The general rule in an individual personal tort action is that the plaintiff is entitled to compensation that would be just and equitable in the absence of the circumstances, supporting an award for exemplary damages. A judgement of nominal damages alone may be insufficient and incorrect if the circumstances have shown that there is a right to greater damages, but mere unlawful detention serves as the foundation for the recovery of at least minimal damages. According to current thinking, a person can currently be imprisoned without realising it. In such circumstances, the plaintiff may only be awarded little damages.
iv) Punitive, exemplary and aggravated losses
In cases of wilful imprisonment, extortion, dishonour, libel, and malicious behaviour, the jury may go above and beyond the standard rule of compensation and impose exemplary and punitive penalties as punishment on the defendant. Punitive damages are given when a defendant’s actions show a blatant disregard for the rights of others or whether they are committed knowingly or unintentionally. These damages serve as a deterrent. When the state abuses power, exemplary damage may be provided in some cases. When imprisoning someone in a nominal character is insulting or the plaintiff’s feelings are injured, additional damage may be given in a reasonable case.
Some of the major cases concerning false imprisonment are as follows:
a) Rudal Shah v. State of Bihar, (AIR 1983 SC 1086)
The petitioner in this case, who was still awaiting trial, was wrongfully imprisoned for a number of years despite being cleared by the court. The High Court of Patna ruled that a defendant shall be released as soon as the court finds him not guilty. Any further detention is prohibited. The State was required to make a compensation payment of Rs. 30,000.
b) D.K. Basu v. State of West Bengal, (1997 (1) SCC 416)
The petitioners raised significant concerns about the police’s authority and whether financial compensation should be given in cases where a breach of fundamental rights has been proven, as permitted by Articles 21 and 22 of the Constitution. The court determined that incarceration abuse, such as torture and murder in cells, violates the Rule of Law, which requires that the executive branch’s authority derives from law and is constrained by it. Transparency of action and accountability were the two safeguards established by the court to prevent the abuse of police power. The court has issued 11 directions outlining the rights of an arrested or detained person.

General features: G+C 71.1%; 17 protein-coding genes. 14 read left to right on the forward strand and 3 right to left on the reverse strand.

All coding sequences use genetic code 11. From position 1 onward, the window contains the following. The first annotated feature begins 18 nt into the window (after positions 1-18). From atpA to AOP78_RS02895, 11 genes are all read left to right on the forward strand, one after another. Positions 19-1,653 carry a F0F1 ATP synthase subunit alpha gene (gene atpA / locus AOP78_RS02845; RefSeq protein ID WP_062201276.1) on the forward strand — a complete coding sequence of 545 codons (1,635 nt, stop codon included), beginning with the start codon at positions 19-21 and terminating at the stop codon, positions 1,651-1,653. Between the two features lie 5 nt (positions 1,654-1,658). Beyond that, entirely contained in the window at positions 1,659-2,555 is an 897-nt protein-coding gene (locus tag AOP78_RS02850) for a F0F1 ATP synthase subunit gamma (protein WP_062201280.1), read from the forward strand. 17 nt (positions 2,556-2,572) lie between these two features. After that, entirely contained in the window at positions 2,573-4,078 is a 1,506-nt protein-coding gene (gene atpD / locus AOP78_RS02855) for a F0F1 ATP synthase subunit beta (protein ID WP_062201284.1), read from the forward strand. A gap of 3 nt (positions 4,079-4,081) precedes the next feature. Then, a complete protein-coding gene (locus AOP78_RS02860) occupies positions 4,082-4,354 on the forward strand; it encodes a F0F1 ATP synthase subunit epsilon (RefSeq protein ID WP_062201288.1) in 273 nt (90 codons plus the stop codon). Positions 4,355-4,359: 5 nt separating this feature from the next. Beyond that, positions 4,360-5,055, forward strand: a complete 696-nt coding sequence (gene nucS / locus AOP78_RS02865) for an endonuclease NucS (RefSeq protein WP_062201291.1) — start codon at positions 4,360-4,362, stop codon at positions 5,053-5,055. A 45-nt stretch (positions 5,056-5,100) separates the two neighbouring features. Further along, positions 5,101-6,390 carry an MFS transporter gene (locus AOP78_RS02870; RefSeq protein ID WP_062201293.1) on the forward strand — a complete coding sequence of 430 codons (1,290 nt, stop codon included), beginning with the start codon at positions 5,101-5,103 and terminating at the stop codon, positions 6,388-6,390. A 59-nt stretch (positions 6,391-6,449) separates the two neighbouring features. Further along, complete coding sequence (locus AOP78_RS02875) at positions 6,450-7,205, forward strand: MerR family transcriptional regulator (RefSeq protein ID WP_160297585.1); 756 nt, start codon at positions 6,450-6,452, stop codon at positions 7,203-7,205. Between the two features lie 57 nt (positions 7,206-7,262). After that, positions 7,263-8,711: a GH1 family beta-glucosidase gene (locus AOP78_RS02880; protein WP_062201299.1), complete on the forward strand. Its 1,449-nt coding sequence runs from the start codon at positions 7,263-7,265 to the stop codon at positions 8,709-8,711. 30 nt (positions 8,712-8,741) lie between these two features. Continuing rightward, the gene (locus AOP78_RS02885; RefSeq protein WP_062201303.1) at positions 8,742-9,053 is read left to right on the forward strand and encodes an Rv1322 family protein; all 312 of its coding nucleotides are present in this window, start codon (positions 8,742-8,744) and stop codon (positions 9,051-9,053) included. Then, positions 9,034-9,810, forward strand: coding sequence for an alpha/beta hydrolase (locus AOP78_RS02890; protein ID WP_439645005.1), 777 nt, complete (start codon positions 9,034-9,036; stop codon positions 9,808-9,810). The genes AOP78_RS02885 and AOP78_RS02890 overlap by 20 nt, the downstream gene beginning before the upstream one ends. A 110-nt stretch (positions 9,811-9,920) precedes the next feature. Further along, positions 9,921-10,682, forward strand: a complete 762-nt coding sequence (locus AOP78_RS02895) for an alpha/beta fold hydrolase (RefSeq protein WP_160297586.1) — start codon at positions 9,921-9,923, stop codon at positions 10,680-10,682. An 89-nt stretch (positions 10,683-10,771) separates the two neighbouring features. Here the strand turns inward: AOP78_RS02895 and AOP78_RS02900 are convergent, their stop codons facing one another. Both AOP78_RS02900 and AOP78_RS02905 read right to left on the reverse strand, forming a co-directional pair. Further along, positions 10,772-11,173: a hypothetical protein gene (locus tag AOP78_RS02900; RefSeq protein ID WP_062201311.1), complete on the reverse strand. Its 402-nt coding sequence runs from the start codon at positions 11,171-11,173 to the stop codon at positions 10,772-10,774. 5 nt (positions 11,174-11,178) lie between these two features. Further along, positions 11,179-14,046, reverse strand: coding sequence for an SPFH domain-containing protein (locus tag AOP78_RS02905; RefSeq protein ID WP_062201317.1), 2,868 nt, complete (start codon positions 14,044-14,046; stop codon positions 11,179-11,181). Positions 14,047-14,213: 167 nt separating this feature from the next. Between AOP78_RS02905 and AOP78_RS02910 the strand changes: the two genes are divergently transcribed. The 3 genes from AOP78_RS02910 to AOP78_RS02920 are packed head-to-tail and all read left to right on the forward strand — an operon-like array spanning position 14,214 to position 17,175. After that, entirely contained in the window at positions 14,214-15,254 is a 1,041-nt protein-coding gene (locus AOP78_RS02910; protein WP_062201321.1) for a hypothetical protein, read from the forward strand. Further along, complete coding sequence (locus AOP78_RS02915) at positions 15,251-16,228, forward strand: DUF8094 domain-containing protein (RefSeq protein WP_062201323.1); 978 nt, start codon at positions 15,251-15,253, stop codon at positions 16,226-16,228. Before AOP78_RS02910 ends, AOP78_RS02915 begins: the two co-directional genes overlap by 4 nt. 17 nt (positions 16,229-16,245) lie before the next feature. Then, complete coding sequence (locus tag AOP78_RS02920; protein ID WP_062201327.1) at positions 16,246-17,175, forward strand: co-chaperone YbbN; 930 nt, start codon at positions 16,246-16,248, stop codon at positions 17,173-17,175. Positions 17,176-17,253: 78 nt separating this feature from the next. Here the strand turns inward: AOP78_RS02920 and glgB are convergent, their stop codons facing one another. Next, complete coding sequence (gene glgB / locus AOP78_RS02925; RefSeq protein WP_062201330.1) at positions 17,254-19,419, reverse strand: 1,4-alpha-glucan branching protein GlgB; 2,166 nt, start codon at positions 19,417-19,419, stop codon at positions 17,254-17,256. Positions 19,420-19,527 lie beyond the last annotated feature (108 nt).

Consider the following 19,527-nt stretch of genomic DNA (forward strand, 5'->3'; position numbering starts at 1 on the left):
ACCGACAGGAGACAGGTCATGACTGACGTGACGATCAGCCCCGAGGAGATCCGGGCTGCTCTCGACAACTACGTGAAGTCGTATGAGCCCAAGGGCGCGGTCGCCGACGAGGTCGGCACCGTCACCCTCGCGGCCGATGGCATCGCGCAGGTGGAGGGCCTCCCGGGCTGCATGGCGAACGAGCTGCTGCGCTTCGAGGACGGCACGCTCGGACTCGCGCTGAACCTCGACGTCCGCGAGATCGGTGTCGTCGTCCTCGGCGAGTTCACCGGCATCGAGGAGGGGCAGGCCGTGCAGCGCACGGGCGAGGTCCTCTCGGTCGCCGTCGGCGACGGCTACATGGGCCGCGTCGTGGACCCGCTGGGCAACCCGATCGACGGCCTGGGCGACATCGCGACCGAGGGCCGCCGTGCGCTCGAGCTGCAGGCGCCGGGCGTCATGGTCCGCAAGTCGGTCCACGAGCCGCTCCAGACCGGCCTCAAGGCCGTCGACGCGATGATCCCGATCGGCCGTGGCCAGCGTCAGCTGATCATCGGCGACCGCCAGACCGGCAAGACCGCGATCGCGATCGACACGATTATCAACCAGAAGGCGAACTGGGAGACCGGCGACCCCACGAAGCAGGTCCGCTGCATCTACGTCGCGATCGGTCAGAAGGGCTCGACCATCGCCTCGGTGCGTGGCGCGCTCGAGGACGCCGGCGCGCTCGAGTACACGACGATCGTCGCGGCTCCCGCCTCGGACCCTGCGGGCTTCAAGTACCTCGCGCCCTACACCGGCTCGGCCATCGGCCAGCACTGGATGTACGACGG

c) Bhim Singh v. State of Jammu and Kashmir, (AIR 1986 SC 494)
In this instance, the petitioner, a J&K MLA, was scheduled to attend the assembly meeting. By enlisting the assistance of some executives and police, his opponents were able to get him falsely jailed in order to prevent him from attending the Assembly session. The Magistrate also gave the police remand without requiring the accused to appear in the magistrate’s court as required by law before reminding them to take him to prison. After the Assembly meeting ended, he was freed. The Supreme Court declared the State responsible for the petitioner’s unjust arrest and imprisonment and mandated that the petitioner be compensated with Rs. 50,000.
Difference between False Imprisonment and Malicious Prosecution
Not necessary that malice has to be proved.
Malice proof is required.
Can’t make the mistake of fact as a defence
A mistake can be a defence
Reasonable or probable cause’s absence is not necessary
Necessary that there must be a lack of reasonable or probable cause
Actual damage need not be proved
Actual damage has to be proved
False imprisonment may result from the defendant’s negligence or malice. Still, since the victim is the plaintiff, consideration must be given to the defendant’s location, length of confinement, and degree of force employed when determining the amount of compensation to be given. The aforementioned factors will guarantee that the injured party receives just compensation.
False imprisonment is also against Indian Constitutional Article 21, which protects the right to life and the right to personal freedom. Anyone who has been wrongly imprisoned has the right to file a lawsuit against the person responsible for violating their fundamental rights. According to Article 21, we have a basic right to our freedom of movement, and anyone who infringes on that right may be held legally liable.
 False Imprisonment: A Judicial Perspective, Available Here
 Shubhangi Sharma, ‘False imprisonment under the law of Tort’, Available Here
 What Is False Imprisonment?, Available Here